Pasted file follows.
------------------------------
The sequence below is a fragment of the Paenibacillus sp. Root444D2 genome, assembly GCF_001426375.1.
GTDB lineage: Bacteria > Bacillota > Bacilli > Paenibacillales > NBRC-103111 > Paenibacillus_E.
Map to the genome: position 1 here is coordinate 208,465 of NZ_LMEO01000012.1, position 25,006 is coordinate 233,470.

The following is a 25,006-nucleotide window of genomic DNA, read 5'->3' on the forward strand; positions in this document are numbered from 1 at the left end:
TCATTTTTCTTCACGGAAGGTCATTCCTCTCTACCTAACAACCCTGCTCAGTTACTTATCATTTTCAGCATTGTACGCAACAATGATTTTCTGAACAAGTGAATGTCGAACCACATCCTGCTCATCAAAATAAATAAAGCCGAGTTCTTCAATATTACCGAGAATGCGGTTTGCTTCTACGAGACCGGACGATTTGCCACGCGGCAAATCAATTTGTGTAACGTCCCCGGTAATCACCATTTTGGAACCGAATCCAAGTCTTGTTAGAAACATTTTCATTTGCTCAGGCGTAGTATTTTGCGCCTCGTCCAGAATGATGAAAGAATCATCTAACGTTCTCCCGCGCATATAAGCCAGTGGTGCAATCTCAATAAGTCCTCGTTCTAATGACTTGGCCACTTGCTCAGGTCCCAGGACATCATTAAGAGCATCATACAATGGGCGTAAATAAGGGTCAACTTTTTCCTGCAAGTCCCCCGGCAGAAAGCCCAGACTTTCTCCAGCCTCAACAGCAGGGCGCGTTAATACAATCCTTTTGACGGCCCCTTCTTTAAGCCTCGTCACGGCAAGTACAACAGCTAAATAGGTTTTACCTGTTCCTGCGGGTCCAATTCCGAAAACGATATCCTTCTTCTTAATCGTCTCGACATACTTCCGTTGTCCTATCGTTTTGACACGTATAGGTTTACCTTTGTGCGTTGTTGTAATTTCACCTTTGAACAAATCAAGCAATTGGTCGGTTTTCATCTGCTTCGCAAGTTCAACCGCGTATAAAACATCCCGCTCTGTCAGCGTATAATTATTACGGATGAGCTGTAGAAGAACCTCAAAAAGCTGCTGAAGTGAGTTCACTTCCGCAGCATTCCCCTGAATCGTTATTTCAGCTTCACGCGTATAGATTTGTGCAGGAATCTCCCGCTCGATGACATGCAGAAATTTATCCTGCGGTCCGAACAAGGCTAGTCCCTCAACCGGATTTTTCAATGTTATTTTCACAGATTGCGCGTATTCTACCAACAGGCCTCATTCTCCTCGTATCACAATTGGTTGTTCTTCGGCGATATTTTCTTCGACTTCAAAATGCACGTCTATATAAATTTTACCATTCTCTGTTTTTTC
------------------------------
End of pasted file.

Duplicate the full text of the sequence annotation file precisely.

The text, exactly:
The sequence below is a fragment of the Paenibacillus sp. Root444D2 genome, assembly GCF_001426375.1.
GTDB lineage: Bacteria > Bacillota > Bacilli > Paenibacillales > NBRC-103111 > Paenibacillus_E.
Map to the genome: position 1 here is coordinate 208,465 of NZ_LMEO01000012.1, position 25,006 is coordinate 233,470.

The following is a 25,006-nucleotide window of genomic DNA, read 5'->3' on the forward strand; positions in this document are numbered from 1 at the left end:
TCATTTTTCTTCACGGAAGGTCATTCCTCTCTACCTAACAACCCTGCTCAGTTACTTATCATTTTCAGCATTGTACGCAACAATGATTTTCTGAACAAGTGAATGTCGAACCACATCCTGCTCATCAAAATAAATAAAGCCGAGTTCTTCAATATTACCGAGAATGCGGTTTGCTTCTACGAGACCGGACGATTTGCCACGCGGCAAATCAATTTGTGTAACGTCCCCGGTAATCACCATTTTGGAACCGAATCCAAGTCTTGTTAGAAACATTTTCATTTGCTCAGGCGTAGTATTTTGCGCCTCGTCCAGAATGATGAAAGAATCATCTAACGTTCTCCCGCGCATATAAGCCAGTGGTGCAATCTCAATAAGTCCTCGTTCTAATGACTTGGCCACTTGCTCAGGTCCCAGGACATCATTAAGAGCATCATACAATGGGCGTAAATAAGGGTCAACTTTTTCCTGCAAGTCCCCCGGCAGAAAGCCCAGACTTTCTCCAGCCTCAACAGCAGGGCGCGTTAATACAATCCTTTTGACGGCCCCTTCTTTAAGCCTCGTCACGGCAAGTACAACAGCTAAATAGGTTTTACCTGTTCCTGCGGGTCCAATTCCGAAAACGATATCCTTCTTCTTAATCGTCTCGACATACTTCCGTTGTCCTATCGTTTTGACACGTATAGGTTTACCTTTGTGCGTTGTTGTAATTTCACCTTTGAACAAATCAAGCAATTGGTCGGTTTTCATCTGCTTCGCAAGTTCAACCGCGTATAAAACATCCCGCTCTGTCAGCGTATAATTATTACGGATGAGCTGTAGAAGAACCTCAAAAAGCTGCTGAAGTGAGTTCACTTCCGCAGCATTCCCCTGAATCGTTATTTCAGCTTCACGCGTATAGATTTGTGCAGGAATCTCCCGCTCGATGACATGCAGAAATTTATCCTGCGGTCCGAACAAGGCTAGTCCCTCAACCGGATTTTTCAATGTTATTTTCACAGATTGCGCGTATTCTACCAACAGGCCTCATTCTCCTCGTATCACAATTGGTTGTTCTTCGGCGATATTTTCTTCGACTTCAAAATGCACGTCTATATAAATTTTACCATTCTCTGTTTTTTC